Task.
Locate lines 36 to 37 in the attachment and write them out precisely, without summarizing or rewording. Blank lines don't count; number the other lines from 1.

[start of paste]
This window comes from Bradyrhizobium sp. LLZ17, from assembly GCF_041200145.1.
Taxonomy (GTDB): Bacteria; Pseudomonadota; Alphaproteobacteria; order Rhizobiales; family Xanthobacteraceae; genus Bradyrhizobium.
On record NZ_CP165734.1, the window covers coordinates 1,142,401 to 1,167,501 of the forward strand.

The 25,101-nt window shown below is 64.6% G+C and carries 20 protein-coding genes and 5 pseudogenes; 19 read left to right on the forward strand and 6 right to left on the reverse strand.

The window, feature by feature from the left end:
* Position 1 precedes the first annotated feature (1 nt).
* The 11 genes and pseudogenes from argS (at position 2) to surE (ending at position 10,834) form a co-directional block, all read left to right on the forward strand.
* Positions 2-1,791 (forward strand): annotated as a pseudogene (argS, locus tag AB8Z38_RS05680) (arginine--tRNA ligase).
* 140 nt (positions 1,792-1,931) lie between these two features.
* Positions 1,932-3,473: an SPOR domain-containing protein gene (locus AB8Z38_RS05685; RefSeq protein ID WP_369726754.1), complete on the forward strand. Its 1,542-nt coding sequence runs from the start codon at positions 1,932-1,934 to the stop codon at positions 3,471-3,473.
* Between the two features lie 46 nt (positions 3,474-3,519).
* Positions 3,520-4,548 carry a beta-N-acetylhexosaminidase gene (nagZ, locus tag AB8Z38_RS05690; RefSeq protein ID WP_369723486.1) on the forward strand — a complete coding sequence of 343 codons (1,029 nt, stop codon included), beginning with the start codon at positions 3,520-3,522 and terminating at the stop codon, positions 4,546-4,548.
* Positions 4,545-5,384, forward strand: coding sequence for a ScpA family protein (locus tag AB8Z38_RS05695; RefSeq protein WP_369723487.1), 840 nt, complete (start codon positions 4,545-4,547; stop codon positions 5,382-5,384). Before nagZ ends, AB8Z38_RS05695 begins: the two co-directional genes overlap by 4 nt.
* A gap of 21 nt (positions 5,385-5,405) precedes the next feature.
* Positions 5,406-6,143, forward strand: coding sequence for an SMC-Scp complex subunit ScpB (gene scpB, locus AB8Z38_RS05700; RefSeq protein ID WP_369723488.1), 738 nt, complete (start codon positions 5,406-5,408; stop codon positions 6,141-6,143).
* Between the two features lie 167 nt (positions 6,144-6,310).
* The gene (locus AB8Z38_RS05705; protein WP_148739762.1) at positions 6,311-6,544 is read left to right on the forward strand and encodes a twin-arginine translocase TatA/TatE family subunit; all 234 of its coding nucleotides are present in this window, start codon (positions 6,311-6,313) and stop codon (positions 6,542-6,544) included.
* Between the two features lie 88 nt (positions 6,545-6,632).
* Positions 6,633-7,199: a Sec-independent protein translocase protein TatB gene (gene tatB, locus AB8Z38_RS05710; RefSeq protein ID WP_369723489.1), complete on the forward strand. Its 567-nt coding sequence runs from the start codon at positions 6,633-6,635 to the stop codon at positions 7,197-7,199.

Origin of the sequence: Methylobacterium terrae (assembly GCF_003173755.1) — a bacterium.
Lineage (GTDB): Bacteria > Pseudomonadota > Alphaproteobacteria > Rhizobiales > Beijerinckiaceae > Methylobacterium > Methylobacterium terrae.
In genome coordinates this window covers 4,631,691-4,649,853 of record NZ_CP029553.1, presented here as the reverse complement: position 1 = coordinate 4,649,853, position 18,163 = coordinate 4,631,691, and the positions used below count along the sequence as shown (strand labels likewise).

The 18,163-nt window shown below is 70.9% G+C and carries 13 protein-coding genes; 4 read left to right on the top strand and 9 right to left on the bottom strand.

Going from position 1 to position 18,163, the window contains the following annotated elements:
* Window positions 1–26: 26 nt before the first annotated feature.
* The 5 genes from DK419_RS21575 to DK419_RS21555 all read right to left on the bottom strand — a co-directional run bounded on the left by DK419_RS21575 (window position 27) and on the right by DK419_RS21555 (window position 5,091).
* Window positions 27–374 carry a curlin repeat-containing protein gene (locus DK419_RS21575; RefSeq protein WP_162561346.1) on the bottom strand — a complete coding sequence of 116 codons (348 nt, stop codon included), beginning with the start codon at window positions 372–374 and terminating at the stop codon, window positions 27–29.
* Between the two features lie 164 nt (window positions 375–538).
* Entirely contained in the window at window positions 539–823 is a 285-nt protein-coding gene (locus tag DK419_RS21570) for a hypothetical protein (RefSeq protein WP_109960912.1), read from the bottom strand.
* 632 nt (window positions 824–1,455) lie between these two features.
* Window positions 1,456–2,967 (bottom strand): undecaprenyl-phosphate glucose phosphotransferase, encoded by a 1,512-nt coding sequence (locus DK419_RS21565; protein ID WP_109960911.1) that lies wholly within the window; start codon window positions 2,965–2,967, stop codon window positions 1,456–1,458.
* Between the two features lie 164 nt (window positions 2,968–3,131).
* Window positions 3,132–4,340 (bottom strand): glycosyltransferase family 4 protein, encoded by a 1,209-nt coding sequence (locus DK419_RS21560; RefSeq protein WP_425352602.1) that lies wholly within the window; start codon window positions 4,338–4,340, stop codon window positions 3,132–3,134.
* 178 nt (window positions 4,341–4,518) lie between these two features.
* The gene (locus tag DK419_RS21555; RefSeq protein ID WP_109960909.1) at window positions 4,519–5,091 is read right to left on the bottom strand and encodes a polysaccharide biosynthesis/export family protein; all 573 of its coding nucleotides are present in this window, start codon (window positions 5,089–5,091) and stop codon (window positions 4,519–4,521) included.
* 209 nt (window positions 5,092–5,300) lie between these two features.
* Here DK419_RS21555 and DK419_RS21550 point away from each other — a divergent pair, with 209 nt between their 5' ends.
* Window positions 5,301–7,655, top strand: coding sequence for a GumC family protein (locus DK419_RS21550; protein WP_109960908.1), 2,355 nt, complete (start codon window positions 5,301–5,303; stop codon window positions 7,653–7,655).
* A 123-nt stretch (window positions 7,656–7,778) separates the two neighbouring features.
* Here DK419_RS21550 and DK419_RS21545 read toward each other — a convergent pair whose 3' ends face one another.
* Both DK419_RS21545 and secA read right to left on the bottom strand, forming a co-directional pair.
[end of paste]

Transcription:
* 209 nt (window positions 5,092–5,300) lie between these two features.
* Here DK419_RS21555 and DK419_RS21550 point away from each other — a divergent pair, with 209 nt between their 5' ends.